Primary spinal cord and appendage tumors (PSCAT) originating from the spinal cord, spinal meninges, and cauda equina are uncommon. Worldwide, population-based cancer registry data are mostly based on malignant tumors only, which means few data are available on PSCATs, including non-malignant tumors. Therefore, the objective of this study was to provide information regarding the incidence of both non-malignant and malignant PSCATs in Korea on a national level.
Materials and Methods
Incidence of PSCATs was estimated from cases diagnosed between 2006 and 2010 using the National Cancer Incidence Database in Korea. Age-adjusted rates were calculated using the world standard population, and male-to-female rate ratios were calculated by histology type.
Of all PSCATs registered (n=3,312), 86.6% were non-malignant. The overall age-adjusted incidence of PSCATs was 1.08 per 100,000 person-years, with an incidence of 0.99 per 100,000 in females and 1.15 in males. The most common site of PSCATs was the spinal cord (83.4%), followed by spinal meninges (16.1%) and cauda equina (0.5%). The most common histological type was neurilemmoma (41.3%), followed by meningiomas (20.1%) and ependymomas (7.6%). Men had significantly higher rates than women for ependymomas and lymphomas but had lower rates for meningiomas.
Primary spinal cord and appendage tumors (PSCATs), including tumors of the spinal cord, spinal meninges, and cauda equina are one of the rarest types of tumors, comprising 4%-8% of tumors arising from the central nervous system (CNS) [1-6]. It is important to accurately determine the epidemiology of PSCATs for decision-making regarding treatment as well as research and health care planning [4,5,7-10]. Only a small number of populationbased data concerning PSCATs are available, and there are no population-based data from Asian countries.
The Korea Central Cancer Registry (KCCR) constructed the Korea National Cancer Incidence Database (KNCIDB), which publishes an annual report of the national cancer incidence rate. In 2005, the first national cancer incidence statistics for the years between 1999 and 2001 were reported by the KCCR . The KCCR collected data only on malignant tumors prior to 2005. This exclusion of non-malignant cases restricted the ability to accurately estimate the incidence of PSCATs in Korea. In 2004, the KCCR revised its criteria for cancer registration to include non-malignant primary brain and CNS tumors (benign, uncertain, and unknown behaviors). In January 2005, the KCCR began collecting data on non-malignant primary brain and CNS tumors, including PSCATs . Consequently, we were able to more accurate determine incidences of PSCATs.
The objective of this study was to provide more detailed estimates of population-based incidences of all primary malignant and non-malignant PSCATs diagnosed between 2006 and 2010 in Korea.
Materials and Methods
The Korean Ministry of Health and Welfare initiated the nationwide cancer registry (KCCR) in 1980 . The KCCR expanded cancer registration to cover the entire Korean population since 2003. KCCR data from 1999 to 2002 were published as the ‘Cancer Incidence in Five Continents,' which reflects the completeness and validity of incidence data in Korea . The completeness of the KCCR data has been estimated to be over 96% for malignant tumors .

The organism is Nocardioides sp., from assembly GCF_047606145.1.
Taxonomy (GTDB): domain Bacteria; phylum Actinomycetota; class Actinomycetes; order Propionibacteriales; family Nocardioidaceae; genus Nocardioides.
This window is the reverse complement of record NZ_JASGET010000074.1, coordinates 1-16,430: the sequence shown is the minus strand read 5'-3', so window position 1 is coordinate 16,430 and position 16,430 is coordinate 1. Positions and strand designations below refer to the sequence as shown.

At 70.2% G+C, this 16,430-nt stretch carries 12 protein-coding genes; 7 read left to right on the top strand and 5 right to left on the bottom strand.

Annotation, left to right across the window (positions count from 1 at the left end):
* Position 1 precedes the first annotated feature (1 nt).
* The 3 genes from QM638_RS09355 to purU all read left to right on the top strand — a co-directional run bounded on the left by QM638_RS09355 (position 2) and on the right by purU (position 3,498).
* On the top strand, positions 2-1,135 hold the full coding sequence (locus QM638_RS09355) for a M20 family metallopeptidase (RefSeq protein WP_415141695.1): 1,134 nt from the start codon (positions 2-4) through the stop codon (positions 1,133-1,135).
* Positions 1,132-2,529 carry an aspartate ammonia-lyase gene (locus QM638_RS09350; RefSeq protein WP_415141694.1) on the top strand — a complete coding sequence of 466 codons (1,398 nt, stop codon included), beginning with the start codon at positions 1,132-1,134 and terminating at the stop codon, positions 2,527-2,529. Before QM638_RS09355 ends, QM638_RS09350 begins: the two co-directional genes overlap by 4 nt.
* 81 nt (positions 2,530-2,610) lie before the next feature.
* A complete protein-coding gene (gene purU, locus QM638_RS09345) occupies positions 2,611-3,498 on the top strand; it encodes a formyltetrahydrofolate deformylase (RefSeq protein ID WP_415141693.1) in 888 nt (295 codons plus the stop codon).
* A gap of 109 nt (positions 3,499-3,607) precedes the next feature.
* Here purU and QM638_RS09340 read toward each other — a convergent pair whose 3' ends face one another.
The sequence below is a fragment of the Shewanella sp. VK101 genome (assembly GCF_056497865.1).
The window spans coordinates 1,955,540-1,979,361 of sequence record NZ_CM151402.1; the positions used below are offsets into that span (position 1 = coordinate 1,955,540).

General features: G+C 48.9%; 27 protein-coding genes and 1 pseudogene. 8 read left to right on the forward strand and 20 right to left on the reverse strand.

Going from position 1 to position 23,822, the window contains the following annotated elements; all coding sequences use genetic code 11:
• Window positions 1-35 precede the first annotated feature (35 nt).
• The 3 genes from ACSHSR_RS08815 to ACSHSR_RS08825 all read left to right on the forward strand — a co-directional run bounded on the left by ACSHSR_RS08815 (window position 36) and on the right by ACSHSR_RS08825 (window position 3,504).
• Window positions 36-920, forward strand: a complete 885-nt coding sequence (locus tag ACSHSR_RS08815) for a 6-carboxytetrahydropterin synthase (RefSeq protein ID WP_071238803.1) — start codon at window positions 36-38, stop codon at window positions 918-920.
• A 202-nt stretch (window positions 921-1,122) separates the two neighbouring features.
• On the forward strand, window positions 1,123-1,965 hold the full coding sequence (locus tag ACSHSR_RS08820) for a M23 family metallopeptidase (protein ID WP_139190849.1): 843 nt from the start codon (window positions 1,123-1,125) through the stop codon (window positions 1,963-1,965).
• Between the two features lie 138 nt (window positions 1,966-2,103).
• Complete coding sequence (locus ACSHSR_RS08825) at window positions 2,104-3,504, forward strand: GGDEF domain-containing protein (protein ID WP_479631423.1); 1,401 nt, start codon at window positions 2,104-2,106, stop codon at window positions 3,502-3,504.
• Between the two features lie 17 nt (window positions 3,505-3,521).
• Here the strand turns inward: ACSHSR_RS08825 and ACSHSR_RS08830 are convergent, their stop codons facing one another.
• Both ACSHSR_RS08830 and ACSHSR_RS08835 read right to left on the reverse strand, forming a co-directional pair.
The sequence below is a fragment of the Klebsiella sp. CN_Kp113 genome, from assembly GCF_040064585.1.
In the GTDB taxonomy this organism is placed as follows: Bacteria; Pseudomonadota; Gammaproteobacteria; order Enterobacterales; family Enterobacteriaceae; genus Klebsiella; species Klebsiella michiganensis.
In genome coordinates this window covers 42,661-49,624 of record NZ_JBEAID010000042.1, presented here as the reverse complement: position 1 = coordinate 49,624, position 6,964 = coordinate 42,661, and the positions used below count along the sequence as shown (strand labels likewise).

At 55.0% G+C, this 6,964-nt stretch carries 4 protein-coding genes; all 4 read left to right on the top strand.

Data on PSCATs from 2006 to 2010, including malignant and non-malignant cases, were identified in the KNCIDB. The basic information available included the demographic characteristics of each patient, date of diagnosis, primary site, and histological type of the tumor according to the International Classification of Diseases for Oncology, 3rd edition (ICDO-3) . The ICD-O-3, which contains topography codes and morphology codes, was developed by the World Health Organization (WHO) and International Agency for Research on Cancer (IARC) for use in cancer registries, pathology, and other departments specializing in cancer .
Primary tumors with the following ICD-O-3 site codes were included in the analysis: C70.1 (spinal meninges), C72.0 (spinal cord), and C72.1 (cauda equina). For histological type, we used histology categories used in Duong et al.’s report (Appendix 1) .
1. Statistical analysis
Frequencies according to demographic and tumor characteristics for all PSCATs were calculated. Age-standardized incidence rates with 95% confidence intervals for all PSCATs were calculated overall as well as by tumor behavior, gender, histology, and year of diagnosis. Rates were expressed per 100,000 persons and were age-standardized according to the world standard population . Male-to-female rate ratios were calculated by dividing the age-standardized incidence rates for males by those for females.
Table 1 shows the characteristics of PSCATs diagnosed from 2006 to 2010. Of 3,312 PSCATs cases, 443 (13.4%) were malignant and 2,869 (86.6%) were non-malignant.
The age-standardized incidence rate for non-malignant primary spinal tumors was 0.92 per 100,000 and 0.16 per 100,000 for malignant tumors. Age-specific incidence rate for all PSCATs was lowest in the age range from 0 to 9 years (0.20 per 100,000) and was highest in adults aged 60 to 69 years (3.03 per 100,000). Age-specific rates gradually increased with advancing age, peaked from 60 to 69 years, and declined thereafter among non-malignant PSCATs. However, for malignant PSCATs, rates peaked in patients over 80 years of age. Childhood tumors were more likely to be malignant. Malignant tumors were more frequent in men (59.8%), whereas non-malignant tumors were more frequently found in women (57.8%). The spinal cord was the most frequent site (83.4%), followed by the spinal meninges (16.1%) and cauda equina (0.5%).